Despite all of this we as a people have risen, which demonstrates strength and resilience on the part of our ancestors through the robustness and durability of our very existence.  We no longer need a non-Native to tell our history.  From artists, historians, cultural anthropologists, writers, engineers, activists, law makers, actors, scholars, business owners, doctors, lawyers, and film directors we as a collective are finding our voice and making it known.  Through art, museum exhibitions, books, movies, and historical markers we are insisting that people recognize that we are still here, and we are thriving! We write our own narrative.

My reality of growing up on the Omaha Indian Reservation is drastically different to the romantic Disney version of Pocahontas.  In fact, my relatives made a point of keeping me humble by reminding me exactly how wild and rezzy I was as a child the last time I went home.  I was even given the nickname “Zade” at a young age by my older brother, which is an Omaha word meaning messy hair or unkempt.

I don’t know if it is an ingrained intuition of ancestral knowledge passed down through the collective unconscious or an act of hyper-vigilant observational skills which renders me able to perceive the details that a non-Native doesn’t realise they are exposing, but there are generally universal signs that clue you in to when someone is pretending to be Indian.  However, some people can be very good at hiding in plain sight.  Many will feign comprehensive knowledge of their alleged tribe, have outlandish Indian names, generally have little to no factual credence to their claim of ancestral lineage, and will demonstrate acts of moxie by attacking authentic Natives labelling them as imposters to prove themselves genuine.  Throughout Europe, people don’t have access to Indigenous cultures like they do in the United States.  Which, I think results in even greater liberties taken to create discourse that accepts myths as historical fact.  Some will even go so far as to develop a system of political correctness for the heritage they are claiming.

I happened upon a pretendian in the high street of the small village that I live in one day.  Now, to me he was very obviously a white, English man and was playing what looked like a wooden recorder wearing a grey wolf t-shirt, and brightly coloured fake feathers dangling from his hair, some buckskin pants, and moccasins.  As I sat listening and laughing hysterically internally, I overheard some of the conversations that people were having around me.  They thought they were observing an authentic North American tribal person playing the flute! I watched in astonishment and anger as people were buying his plastic, chintzy mock ups of “Indian” crafts and wares made in China (mainly dreamcatchers).  This man was travelling up and down the country and this was his livelihood.  He was being paid to play Indian.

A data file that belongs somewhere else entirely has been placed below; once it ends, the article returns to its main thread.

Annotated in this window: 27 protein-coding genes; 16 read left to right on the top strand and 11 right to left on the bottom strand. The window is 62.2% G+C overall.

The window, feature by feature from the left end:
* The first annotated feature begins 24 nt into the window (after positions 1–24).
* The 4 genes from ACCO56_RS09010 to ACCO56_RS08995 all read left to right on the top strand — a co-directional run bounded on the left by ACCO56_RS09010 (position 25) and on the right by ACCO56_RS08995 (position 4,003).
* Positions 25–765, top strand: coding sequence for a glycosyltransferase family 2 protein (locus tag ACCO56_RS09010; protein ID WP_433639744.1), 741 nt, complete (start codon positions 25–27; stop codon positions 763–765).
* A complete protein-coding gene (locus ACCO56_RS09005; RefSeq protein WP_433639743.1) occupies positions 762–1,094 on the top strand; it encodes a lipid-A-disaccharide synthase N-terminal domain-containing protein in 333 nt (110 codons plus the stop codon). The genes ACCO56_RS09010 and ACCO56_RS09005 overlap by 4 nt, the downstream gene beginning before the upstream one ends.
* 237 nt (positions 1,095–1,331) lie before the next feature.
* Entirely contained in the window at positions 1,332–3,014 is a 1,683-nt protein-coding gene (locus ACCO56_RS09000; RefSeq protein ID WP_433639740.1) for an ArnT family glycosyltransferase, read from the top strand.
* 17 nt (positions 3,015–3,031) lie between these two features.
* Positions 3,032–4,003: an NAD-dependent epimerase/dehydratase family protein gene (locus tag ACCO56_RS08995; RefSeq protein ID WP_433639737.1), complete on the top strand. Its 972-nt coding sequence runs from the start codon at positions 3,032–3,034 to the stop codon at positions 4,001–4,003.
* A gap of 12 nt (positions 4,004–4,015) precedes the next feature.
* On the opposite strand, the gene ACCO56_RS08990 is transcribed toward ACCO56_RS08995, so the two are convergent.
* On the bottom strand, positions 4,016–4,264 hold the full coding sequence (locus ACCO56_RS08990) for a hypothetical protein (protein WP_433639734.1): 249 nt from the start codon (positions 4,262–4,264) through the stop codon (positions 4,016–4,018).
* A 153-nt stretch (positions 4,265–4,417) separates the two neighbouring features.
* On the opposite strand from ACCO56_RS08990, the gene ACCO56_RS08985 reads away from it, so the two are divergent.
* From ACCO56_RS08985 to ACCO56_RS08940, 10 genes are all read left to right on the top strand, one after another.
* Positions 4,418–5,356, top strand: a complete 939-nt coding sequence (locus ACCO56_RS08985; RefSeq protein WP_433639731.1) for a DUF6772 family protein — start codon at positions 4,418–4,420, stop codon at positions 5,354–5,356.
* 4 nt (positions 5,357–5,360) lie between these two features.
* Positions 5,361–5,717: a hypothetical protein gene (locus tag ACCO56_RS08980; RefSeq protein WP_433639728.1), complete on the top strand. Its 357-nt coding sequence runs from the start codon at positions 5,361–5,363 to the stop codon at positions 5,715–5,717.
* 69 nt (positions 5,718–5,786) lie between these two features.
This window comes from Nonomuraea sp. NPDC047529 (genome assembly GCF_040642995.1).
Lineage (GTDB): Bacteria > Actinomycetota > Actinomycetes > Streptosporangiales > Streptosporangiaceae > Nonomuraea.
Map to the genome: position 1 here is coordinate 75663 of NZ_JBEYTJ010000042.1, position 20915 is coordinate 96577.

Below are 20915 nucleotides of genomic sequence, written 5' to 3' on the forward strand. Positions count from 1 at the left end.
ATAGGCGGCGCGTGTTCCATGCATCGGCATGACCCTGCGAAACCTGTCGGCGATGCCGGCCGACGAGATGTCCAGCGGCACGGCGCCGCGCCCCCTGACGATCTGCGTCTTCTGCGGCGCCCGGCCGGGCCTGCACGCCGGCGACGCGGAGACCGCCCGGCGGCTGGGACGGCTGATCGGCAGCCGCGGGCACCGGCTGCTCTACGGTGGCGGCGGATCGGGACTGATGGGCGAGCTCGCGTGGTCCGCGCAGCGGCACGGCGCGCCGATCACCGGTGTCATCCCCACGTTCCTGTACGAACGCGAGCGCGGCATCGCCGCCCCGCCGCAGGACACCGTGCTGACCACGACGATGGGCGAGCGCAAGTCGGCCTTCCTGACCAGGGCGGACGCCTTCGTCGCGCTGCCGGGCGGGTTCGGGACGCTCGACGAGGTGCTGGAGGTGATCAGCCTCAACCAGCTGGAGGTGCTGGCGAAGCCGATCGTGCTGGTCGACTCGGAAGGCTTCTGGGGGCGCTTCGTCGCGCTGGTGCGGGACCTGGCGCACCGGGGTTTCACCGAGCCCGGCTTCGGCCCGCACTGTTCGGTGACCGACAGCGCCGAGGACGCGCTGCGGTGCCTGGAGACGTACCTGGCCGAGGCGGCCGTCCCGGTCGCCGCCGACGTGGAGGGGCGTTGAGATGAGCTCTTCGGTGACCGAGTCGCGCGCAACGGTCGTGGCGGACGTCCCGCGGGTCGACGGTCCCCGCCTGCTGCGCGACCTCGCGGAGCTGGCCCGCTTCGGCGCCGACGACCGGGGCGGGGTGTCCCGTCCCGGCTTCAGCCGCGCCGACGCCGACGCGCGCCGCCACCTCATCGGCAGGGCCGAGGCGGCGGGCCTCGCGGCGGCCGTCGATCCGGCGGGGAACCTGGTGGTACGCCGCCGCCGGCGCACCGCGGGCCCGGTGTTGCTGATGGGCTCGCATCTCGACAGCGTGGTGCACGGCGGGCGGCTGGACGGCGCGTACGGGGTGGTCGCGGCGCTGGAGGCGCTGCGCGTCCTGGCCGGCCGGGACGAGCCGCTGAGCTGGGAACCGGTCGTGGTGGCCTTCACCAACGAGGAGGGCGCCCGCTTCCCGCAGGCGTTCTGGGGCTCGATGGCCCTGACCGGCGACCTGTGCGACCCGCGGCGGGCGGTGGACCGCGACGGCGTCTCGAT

Pretendians – example 3

In contrast to this experience, I watched a video of a couple in Norway, who decided to get married in an authentic Viking wedding.  I thought it was the most beautiful thing I had ever seen.  What appealed to me was that these people were completely in touch with themselves and their ancestral roots.  They honoured their own people, history, and spirituality.  They wore furs, bones, shells, and beads.

My hope is that you as the reader learn to deepen your cultural sensitivities, and work alongside us to promote the real Native Americans in art, media, history, and science.  Stand with us in solidarity as allies and co-resistors rather than give in to “this colonizing predator mentality”.  At one time, we were all tribal people.

Wibthahon

 

For more on the issue of pretendians, see the following description and links about New Age Frauds and Plastic Shamans: http://www.newagefraud.org/

[1] Editor’s note: Warren has been pilloried regularly by Donald Trump, who refers to her as “Pocahontas”. In response to his trolling demands that she prove it, she has recently released details of a DNA test that allegedly suggests she has a small percentage of Native American ancestry (less than 2%). The only problem is that these tests paint with very broad brushstrokes and rely on very limited data that shows only areas of common DNA markers rather than any direct and irrefutable links. Even if they could prove actual genetic ancestry, as many Native commentators point out, having Native ancestry and being part of a Native community are not the same thing.

[2] Editor’s note: The term “Indian” is one that has been widely debated with no real consensus being made about the usage of this amongst tribes and sovereign nations.  The American Indian Movement (AIM) collectively chose to use this term in 1968.  Its origins are related to Christopher Columbus who sought out a passage to India but landed in the Americas. Thus, referring to the residents as “Indians”. For some, this has very negative connotations. However, for others this term has been reclaimed from being a pejorative word to one of acceptable usage.

[3] Editor’s note: In settler-colonial societies, the removal of the Native, followed by a kind of mourning/romanticising of their absence can be seen to be an essential stage in the generation of narratives of national belonging – part of the process, ironically, of “Indigenisation” of the incomers.